Signed, sealed, delivered: Gig economy workers get union recognition

What started as a small action over unpaid holiday ends in historic victory for couriters at an NHS provider.

For those losing sleep over the future of workers’ rights in a robot-overlords-ruled dystopia, this might bring a glimmer of hope.

Couriers with National Health Service (NHS) provider The Doctor’s Laboratory were granted union recognition today after an extended fight with the employer.

The Central Arbitration Committee ruled in favour of the couriers, who were hired as independent contractors by the pathology services group.

Much like independent contractors at other gig-economy employers, such as Deliveroo and Uber, The Doctor’s Laboratory couriers were until recently not given the right to a minimum wage, holiday pay, or the ability to collective bargain.

The couriers, who have been represented by the Independent Workers of Great Britain (IWGB) union, were granted the more secure status of “worker” back in June 2017. Some of the campaigning couriers were also given full employee rights last month. And now they have been granted full union recognition.

The Doctor’s Laboratory courier Alex Marshall celebrated the victory saying:

“We were forced to unionise since every time we went to management with a concern we were being ignored.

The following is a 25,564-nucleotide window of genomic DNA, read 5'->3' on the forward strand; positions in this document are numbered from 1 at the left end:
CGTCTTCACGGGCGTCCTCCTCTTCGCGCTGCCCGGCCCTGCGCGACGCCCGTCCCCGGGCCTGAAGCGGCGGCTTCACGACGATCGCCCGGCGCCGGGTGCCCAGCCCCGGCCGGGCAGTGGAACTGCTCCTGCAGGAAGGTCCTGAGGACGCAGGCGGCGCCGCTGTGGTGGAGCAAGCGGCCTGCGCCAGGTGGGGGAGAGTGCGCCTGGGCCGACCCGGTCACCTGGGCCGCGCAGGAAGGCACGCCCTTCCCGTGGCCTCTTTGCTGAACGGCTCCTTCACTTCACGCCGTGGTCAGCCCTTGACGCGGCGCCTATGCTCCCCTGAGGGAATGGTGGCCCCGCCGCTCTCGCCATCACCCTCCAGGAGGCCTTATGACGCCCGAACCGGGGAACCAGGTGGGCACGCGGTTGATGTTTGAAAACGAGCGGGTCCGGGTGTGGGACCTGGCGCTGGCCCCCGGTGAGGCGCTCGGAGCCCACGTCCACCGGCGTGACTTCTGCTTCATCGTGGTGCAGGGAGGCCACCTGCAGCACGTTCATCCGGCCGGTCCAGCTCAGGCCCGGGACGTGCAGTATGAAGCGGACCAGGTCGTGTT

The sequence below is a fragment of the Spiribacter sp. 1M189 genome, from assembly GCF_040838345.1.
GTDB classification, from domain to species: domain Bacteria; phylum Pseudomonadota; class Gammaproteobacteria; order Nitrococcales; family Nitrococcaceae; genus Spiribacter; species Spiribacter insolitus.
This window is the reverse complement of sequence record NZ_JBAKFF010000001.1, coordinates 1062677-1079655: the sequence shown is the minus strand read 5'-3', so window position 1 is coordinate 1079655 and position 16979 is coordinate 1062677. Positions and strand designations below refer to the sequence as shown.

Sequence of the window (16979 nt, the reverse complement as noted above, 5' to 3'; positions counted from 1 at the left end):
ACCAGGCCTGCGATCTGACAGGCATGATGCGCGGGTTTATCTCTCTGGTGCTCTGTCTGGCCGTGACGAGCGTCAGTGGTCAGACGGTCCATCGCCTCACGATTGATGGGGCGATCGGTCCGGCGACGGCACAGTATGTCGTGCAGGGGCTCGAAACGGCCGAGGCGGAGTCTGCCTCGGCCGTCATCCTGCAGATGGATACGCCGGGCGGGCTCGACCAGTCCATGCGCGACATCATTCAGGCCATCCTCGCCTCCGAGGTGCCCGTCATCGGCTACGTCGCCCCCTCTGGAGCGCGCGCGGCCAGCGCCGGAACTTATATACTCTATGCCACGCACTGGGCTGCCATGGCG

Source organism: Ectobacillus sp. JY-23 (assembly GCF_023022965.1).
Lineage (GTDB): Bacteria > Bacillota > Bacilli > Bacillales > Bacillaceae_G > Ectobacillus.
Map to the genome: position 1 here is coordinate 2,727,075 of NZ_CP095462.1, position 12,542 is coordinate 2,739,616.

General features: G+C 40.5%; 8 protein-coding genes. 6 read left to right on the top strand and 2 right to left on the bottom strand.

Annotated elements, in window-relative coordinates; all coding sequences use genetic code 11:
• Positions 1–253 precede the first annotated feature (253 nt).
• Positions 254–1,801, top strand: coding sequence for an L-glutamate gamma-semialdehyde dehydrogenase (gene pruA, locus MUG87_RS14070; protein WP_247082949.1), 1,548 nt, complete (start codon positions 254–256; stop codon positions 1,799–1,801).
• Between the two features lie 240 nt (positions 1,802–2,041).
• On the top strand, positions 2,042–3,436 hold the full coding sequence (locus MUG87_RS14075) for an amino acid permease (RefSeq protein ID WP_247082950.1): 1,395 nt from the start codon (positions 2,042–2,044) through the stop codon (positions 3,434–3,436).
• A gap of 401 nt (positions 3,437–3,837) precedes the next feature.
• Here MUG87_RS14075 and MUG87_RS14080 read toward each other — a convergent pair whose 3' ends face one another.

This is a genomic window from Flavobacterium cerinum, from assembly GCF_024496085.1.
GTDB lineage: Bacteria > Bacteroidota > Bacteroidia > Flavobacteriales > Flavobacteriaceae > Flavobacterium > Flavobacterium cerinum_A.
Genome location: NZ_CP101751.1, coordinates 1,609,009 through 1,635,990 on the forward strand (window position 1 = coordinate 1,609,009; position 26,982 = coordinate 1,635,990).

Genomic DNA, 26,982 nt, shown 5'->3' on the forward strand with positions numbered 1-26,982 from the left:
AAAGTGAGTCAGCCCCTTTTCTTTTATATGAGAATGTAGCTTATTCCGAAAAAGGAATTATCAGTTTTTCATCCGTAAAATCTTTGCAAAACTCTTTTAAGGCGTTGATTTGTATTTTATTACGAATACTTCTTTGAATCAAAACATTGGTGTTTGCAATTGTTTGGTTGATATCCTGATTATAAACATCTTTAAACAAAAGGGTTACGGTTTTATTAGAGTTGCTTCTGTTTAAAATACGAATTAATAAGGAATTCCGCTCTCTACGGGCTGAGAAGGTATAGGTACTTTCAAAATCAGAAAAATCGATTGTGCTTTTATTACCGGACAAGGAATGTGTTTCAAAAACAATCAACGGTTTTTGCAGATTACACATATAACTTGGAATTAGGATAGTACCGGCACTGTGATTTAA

“It is quite reassuring that we will now be taken more seriously and have a seat at the table to negotiate what we are rightly entitled to.”

This is not the first time the Independent Workers of Great Britain union has represented gig economy workers campaigning for stronger employment rights.

Last year, a courier at Addison Lee was given full worker status following a campaign by the union. The IWGB also took up cases against large courier companies CitySprint, Excel and eCourier in the past few years.

“Contrary to the Government’s empty platitudes about giving workers a stronger voice, the best way for gig economy workers to have a voice at work is to establish collective bargaining arrangements between their union and their employer,” said IWGB General Secretary Dr Jason Moyer-Lee.

With just over 100 couriers working for The Doctor’s Laboratory, the step might seem small for these workers’ rights – but it sets an important precedent for workers in all types of gig-economy jobs.

Joana Ramiro is a reporter for Left Foot Forward. She can be found on Twitter here

As you’re here, we have something to ask you. What we do here to deliver real news is more important than ever. But there’s a problem: we need readers like you to chip in to help us survive. We deliver progressive, independent media, that challenges the right’s hateful rhetoric. Together we can find the stories that get lost.

We’re not bankrolled by billionaire donors, but rely on readers chipping in whatever they can afford to protect our independence. What we do isn’t free, and we run on a shoestring. Can you help by chipping in as little as £1 a week to help us survive? Whatever you can donate, we’re so grateful - and we will ensure your money goes as far as possible to deliver hard-hitting news.

One Response to “Signed, sealed, delivered: Gig economy workers get union recognition”

  1. 'Gig economy' union secures landmark victory over NHS courier firm | Left Foot Forward

    […] development follows the IWGB winning the right to collectively bargain on behalf of TDL couriers last year, the first time in UK history that this had been done with a so-called “gig economy” […]

Comments are closed.